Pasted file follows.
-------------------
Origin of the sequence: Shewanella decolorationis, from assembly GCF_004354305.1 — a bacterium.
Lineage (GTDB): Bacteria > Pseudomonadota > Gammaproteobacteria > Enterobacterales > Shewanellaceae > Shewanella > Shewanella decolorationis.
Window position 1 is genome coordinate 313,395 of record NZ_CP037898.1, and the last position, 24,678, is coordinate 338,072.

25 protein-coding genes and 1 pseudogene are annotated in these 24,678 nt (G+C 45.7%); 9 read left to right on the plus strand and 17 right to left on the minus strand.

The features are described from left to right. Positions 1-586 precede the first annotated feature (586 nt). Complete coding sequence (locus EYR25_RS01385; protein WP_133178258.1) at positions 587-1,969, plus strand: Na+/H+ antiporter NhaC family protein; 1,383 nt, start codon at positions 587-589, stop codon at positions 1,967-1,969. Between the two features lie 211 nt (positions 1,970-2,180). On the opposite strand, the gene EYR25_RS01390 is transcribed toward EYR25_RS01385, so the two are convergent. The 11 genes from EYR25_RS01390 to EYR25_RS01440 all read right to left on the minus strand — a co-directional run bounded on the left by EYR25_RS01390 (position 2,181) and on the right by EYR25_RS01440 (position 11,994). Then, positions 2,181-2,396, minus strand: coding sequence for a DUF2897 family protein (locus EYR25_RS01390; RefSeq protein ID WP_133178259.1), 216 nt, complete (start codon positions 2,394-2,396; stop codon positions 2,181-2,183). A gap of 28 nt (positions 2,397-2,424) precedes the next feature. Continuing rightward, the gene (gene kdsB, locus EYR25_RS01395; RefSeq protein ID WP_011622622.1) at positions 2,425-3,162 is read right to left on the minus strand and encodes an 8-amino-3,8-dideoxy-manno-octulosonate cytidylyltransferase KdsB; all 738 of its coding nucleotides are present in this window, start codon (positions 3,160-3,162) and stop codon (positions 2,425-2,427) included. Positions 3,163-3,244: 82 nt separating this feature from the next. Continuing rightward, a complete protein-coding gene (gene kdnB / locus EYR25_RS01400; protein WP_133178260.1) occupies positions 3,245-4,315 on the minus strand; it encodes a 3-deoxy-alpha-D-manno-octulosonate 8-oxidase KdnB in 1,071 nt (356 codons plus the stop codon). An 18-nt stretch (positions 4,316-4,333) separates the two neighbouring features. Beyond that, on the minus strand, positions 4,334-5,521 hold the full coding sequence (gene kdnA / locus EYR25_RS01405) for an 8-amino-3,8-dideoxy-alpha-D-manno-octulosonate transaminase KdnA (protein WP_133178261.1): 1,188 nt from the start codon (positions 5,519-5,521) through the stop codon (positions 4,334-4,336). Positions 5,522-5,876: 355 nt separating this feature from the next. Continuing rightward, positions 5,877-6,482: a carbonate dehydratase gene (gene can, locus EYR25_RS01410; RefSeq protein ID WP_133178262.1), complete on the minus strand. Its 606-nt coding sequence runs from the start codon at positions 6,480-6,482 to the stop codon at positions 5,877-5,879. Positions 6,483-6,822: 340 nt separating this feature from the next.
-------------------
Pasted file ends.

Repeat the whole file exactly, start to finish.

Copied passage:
Origin of the sequence: Shewanella decolorationis, from assembly GCF_004354305.1 — a bacterium.
Lineage (GTDB): Bacteria > Pseudomonadota > Gammaproteobacteria > Enterobacterales > Shewanellaceae > Shewanella > Shewanella decolorationis.
Window position 1 is genome coordinate 313,395 of record NZ_CP037898.1, and the last position, 24,678, is coordinate 338,072.

25 protein-coding genes and 1 pseudogene are annotated in these 24,678 nt (G+C 45.7%); 9 read left to right on the plus strand and 17 right to left on the minus strand.

The features are described from left to right. Positions 1-586 precede the first annotated feature (586 nt). Complete coding sequence (locus EYR25_RS01385; protein WP_133178258.1) at positions 587-1,969, plus strand: Na+/H+ antiporter NhaC family protein; 1,383 nt, start codon at positions 587-589, stop codon at positions 1,967-1,969. Between the two features lie 211 nt (positions 1,970-2,180). On the opposite strand, the gene EYR25_RS01390 is transcribed toward EYR25_RS01385, so the two are convergent. The 11 genes from EYR25_RS01390 to EYR25_RS01440 all read right to left on the minus strand — a co-directional run bounded on the left by EYR25_RS01390 (position 2,181) and on the right by EYR25_RS01440 (position 11,994). Then, positions 2,181-2,396, minus strand: coding sequence for a DUF2897 family protein (locus EYR25_RS01390; RefSeq protein ID WP_133178259.1), 216 nt, complete (start codon positions 2,394-2,396; stop codon positions 2,181-2,183). A gap of 28 nt (positions 2,397-2,424) precedes the next feature. Continuing rightward, the gene (gene kdsB, locus EYR25_RS01395; RefSeq protein ID WP_011622622.1) at positions 2,425-3,162 is read right to left on the minus strand and encodes an 8-amino-3,8-dideoxy-manno-octulosonate cytidylyltransferase KdsB; all 738 of its coding nucleotides are present in this window, start codon (positions 3,160-3,162) and stop codon (positions 2,425-2,427) included. Positions 3,163-3,244: 82 nt separating this feature from the next. Continuing rightward, a complete protein-coding gene (gene kdnB / locus EYR25_RS01400; protein WP_133178260.1) occupies positions 3,245-4,315 on the minus strand; it encodes a 3-deoxy-alpha-D-manno-octulosonate 8-oxidase KdnB in 1,071 nt (356 codons plus the stop codon). An 18-nt stretch (positions 4,316-4,333) separates the two neighbouring features. Beyond that, on the minus strand, positions 4,334-5,521 hold the full coding sequence (gene kdnA / locus EYR25_RS01405) for an 8-amino-3,8-dideoxy-alpha-D-manno-octulosonate transaminase KdnA (protein WP_133178261.1): 1,188 nt from the start codon (positions 5,519-5,521) through the stop codon (positions 4,334-4,336). Positions 5,522-5,876: 355 nt separating this feature from the next. Continuing rightward, positions 5,877-6,482: a carbonate dehydratase gene (gene can, locus EYR25_RS01410; RefSeq protein ID WP_133178262.1), complete on the minus strand. Its 606-nt coding sequence runs from the start codon at positions 6,480-6,482 to the stop codon at positions 5,877-5,879. Positions 6,483-6,822: 340 nt separating this feature from the next.